The Delegate Controls comes into picture when want to brand a SharePoint Site. The delegate control acts like a container control which encapsulates default content (set of child controls inside it). The default content (set of child controls associated with delegate) can be substituted by a specific control, by creating a feature. The ability to override or substitute the delegate controls brings the power & flexibility to brand SharePoint Sites.
The out-of-box SharePoint Foundation Master Page defines many controls like Top Navigation Data Source, Left Navigation Data Source, Search Box and Additional Page Head etc as delegate controls. The list is illustrated below :-
<SharePoint:DelegateControl runat="server" ControlId="AdditionalPageHead"
<SharePoint:DelegateControl runat="server" ControlId="GlobalNavigation" />
<SharePoint:DelegateControl runat="server" ID="GlobalDelegate0" ControlId="GlobalSiteLink0" />
<SharePoint:DelegateControl ControlId="GlobalSiteLink2" ID="GlobalDelegate2" Scope="Farm"
<SharePoint:DelegateControl runat="server" ControlId="PublishingConsole"
</SharePoint:DelegateControl><SharePoint:DelegateControl ControlId="GlobalSiteLink3" Scope="Farm"
<SharePoint:DelegateControl runat="server" ControlId="SmallSearchInputBox" Version="4" />
<SharePoint:DelegateControl runat="server" ControlId="TopNavigationDataSource"
The above listed delegate controls can be substituted at runtime to achieve custom branding. Let’s try to replace the Small Search Input box and see how the delegate control helps for this process. The whole idea is to define a feature for the Custom User Control with same control id mentioned in delegate and the lowest possible sequence number.
Here are the steps below :-
File —> New Project —> Empty SharePoint Project
Right Click Project –> Add New item –> User Control . Name it as ‘ReplaceSearchBox’
It automatically creates control templates folder and places the user control underneath that. Create any arbitrary control inside the user control. For the illustration purpose, I’ll add a Calendar Control inside the user control, to visually show a difference how the page looks after the delegate substitution.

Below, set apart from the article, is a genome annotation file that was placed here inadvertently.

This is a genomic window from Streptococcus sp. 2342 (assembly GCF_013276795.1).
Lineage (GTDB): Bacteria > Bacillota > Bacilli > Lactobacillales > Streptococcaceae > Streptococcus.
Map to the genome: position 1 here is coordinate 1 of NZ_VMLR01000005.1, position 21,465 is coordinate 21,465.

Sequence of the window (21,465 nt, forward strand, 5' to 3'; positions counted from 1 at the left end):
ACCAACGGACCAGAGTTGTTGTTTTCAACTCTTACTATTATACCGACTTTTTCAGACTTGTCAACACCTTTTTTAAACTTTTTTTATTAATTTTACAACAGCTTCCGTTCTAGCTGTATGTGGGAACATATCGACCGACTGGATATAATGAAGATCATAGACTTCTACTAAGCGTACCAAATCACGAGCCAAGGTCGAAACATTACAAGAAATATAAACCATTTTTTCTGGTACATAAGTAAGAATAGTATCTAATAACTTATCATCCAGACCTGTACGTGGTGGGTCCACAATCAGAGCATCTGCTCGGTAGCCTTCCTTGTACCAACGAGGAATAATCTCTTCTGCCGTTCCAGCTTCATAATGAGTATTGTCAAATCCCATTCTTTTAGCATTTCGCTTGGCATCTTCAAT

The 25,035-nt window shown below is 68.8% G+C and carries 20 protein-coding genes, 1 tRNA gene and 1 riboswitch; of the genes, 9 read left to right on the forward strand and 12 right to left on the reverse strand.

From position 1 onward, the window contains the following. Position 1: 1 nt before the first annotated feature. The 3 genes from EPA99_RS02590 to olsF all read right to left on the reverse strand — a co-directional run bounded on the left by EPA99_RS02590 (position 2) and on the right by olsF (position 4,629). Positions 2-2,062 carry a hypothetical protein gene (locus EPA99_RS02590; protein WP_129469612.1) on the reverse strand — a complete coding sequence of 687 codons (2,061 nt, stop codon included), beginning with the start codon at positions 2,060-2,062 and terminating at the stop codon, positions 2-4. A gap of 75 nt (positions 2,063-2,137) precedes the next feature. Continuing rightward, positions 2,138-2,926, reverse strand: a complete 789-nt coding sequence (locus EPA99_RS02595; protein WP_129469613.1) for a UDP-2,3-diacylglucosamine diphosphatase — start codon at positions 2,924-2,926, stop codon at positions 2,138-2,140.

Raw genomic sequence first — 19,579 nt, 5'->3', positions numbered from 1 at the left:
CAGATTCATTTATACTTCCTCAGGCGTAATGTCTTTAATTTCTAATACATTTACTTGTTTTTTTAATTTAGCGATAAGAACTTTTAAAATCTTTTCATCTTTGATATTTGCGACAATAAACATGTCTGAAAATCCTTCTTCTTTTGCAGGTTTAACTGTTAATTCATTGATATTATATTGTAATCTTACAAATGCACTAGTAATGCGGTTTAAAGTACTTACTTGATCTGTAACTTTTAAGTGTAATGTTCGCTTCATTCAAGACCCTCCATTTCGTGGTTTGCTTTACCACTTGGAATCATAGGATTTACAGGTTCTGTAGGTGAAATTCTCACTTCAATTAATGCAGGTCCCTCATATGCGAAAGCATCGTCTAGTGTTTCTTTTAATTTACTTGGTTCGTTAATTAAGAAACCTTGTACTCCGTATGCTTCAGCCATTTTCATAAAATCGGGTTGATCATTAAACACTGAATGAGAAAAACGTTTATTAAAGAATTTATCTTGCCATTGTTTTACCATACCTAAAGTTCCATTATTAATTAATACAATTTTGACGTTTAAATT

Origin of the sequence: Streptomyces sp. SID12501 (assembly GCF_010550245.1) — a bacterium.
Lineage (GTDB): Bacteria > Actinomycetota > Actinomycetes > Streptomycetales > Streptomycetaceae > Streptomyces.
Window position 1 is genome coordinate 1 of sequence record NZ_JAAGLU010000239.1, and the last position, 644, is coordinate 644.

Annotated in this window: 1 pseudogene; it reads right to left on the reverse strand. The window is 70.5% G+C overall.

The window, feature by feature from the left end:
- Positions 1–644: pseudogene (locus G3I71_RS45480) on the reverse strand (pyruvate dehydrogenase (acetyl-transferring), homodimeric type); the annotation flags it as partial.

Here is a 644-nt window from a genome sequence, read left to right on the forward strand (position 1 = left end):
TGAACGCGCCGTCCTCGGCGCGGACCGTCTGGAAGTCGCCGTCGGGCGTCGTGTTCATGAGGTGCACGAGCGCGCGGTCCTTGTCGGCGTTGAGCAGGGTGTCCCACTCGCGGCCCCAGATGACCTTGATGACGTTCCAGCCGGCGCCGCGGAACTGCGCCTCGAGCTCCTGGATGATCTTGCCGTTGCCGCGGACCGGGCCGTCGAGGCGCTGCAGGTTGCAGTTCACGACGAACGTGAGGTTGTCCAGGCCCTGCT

<asp:Calendar ID="Calendar1" runat="server"></asp:Calendar>
It automatically creates control templates folder and places the user control underneath that.
Right Click Features –> Add Feature
Set the Feature Scope at Site (site-collection level)
Right Click Solution —> Add New Item –> Empty Element
We’d be leveraging Elements.xml file for the delegate substitution process. Before jumping on to the substitution lets understand how the out-of-box Search Box is defined using Feature.
The Search Box is defined in both the Features ‘OSearchBasicFeature’ and ‘OSearchEnhancedFeature’ in the location
C:Program FilesCommon FilesMicrosoft SharedWeb Server Extensions14TEMPLATEFEATURES
The definition looks like the following :-
<Elements xmlns="http://schemas.microsoft.com/sharepoint/"> <Control Id="SmallSearchInputBox" Sequence="50" ControlClass="Microsoft.SharePoint.Portal.WebControls.SearchBoxEx"
ControlAssembly="Microsoft.Office.Server.Search, Version=126.96.36.199, Culture=neutral,
<Property Name="GoImageUrl">/_layouts/images/gosearch15.png</Property> <Property Name="GoImageUrlRTL">/_layouts/images/gosearchrtl15.png</Property> <Property Name="GoImageActiveUrl">/_layouts/images/gosearchhover15.png</Property> <Property Name="GoImageActiveUrlRTL">/_layouts/images/gosearchrtlhover15.png</Property> <Property Name="DropDownMode">ShowDD</Property> <Property Name="SearchResultPageURL">/_layouts/osssearchresults.aspx</Property> <Property Name="ScopeDisplayGroupName"></Property> <Property Name="FrameType">None</Property> </Control> </Elements>
Here the Id & Sequence number of the control plays an important role.
To substitute this out-of-box SmallSearchInput box, Let’s define Elements.xml file for Feature. The id of the control should match with id of control to be replaced.
The Sequence number should be less than the sequence number of the out-of-box control. In this case we’re assigning sequence number as 10, so that the control with the lowest
sequence number gets precedence.
<Control Id="SmallSearchInputBox" Sequence="10" ControlSrc ="~/_controltemplates/ReplaceSearchBox/ReplaceSearchBox.ascx"> </Control> </Elements>
Since we’re using an user control for substitution, we need to make sure that ControlSrc attribute is defined. There is no need to define ControlClass and ControlAssembly attribute here.
I did define all the 3 attributes, but the substitution was not happening. I’ve learnt that it’s enough to define the ControlSrc attribute itself. Do not define all 3 attributes for user control,
the substitution will not happen. If you are using Custom Control, it makes sense to use ControlClass and ControlAssembly attribute.
The final Solution Package looks like the following :-
Build the Project, Package it and Deploy.
Now you can see the the custom user control with Calendar replaces the Delegate control.